This is a fine argument for a nation currently in the grips of a near-depression. Alas, it, too, seems rather odd.

A century ago, the people of this area were told that textiles would bring untold prosperity. Dan River Mills kept other industries (and highways) out of the area for just this reason.

It is 2009 and Dan River Mills is nowhere to be seen (unless one travels to India) and the unemployment rate of the county is higher than average.

Tobacco was to be our savior and look at that industry now. In fact, hardly any Virginians at all are employed pulling tobacco in our fields. We import workers from over the border (and I do not mean North Carolina) to harvest what little crop the industry has left us.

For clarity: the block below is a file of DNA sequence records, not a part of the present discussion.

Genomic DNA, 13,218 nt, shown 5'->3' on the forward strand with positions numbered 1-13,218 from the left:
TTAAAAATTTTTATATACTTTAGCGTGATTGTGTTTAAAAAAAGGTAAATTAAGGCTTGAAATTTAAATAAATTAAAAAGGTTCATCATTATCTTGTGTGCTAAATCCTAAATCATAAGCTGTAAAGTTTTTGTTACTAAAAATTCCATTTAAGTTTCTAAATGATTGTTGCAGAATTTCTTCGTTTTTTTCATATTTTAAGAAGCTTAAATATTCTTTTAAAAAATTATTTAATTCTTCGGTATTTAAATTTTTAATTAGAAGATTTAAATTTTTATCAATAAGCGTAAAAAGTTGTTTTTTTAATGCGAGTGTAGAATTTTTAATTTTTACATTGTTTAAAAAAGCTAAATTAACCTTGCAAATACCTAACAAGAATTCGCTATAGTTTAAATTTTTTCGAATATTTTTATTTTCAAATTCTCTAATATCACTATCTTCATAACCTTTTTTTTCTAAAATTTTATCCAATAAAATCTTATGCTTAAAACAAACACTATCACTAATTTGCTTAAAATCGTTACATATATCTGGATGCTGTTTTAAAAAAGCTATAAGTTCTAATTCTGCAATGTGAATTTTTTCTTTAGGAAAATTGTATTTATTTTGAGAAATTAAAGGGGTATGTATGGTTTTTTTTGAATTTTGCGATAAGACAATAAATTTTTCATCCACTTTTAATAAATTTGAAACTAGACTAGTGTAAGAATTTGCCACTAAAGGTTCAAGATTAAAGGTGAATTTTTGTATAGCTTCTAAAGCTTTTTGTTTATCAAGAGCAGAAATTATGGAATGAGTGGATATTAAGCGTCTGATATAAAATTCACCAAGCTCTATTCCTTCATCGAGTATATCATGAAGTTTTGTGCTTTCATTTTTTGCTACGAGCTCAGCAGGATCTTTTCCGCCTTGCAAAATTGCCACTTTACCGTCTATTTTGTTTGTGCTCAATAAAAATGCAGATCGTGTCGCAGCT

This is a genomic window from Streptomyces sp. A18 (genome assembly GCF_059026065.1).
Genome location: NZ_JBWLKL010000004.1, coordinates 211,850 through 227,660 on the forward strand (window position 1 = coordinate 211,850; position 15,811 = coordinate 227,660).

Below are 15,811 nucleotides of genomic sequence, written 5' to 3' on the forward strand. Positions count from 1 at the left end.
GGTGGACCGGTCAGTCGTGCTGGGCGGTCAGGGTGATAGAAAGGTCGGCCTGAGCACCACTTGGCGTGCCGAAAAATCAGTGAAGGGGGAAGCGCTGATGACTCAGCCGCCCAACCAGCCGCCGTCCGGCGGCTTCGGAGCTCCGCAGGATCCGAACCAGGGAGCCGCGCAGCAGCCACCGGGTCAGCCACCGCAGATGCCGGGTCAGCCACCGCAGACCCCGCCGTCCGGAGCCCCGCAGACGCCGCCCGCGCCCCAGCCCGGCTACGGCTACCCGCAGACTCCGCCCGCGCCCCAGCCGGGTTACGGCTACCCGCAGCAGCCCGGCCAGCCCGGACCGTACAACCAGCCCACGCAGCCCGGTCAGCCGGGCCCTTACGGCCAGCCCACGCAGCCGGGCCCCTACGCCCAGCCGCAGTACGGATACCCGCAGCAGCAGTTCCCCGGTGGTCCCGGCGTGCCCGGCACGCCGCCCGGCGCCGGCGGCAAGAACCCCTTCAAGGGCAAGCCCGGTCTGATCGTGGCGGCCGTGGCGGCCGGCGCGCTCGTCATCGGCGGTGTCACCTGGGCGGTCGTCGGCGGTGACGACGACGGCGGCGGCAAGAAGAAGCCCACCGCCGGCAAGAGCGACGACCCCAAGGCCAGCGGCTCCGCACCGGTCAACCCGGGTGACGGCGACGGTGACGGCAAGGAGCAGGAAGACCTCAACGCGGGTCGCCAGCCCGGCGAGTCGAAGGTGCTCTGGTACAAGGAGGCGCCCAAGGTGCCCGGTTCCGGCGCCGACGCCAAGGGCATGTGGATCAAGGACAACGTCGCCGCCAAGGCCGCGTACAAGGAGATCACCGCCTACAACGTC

Should a uranium mine come to this area, it, too, will monopolize our economy.

So, who will work there and what will that "prosperity" look like? As work in a mine is not exactly a career, but more like a job, my guess is that most of the workers will come from the same place we get our tobacco workers.

Watch out, Don Merricks, your campaign issues can come back to haunt you.

Here's another thought. If uranium mining brings us such wonderful prosperity, why is legislation in the works to limit mining to this county, when considerable deposits have been located in other counties such as Orange and Fauquier?

Should not all Virginians have a share of this prosperity and not merely Pittsylvania County?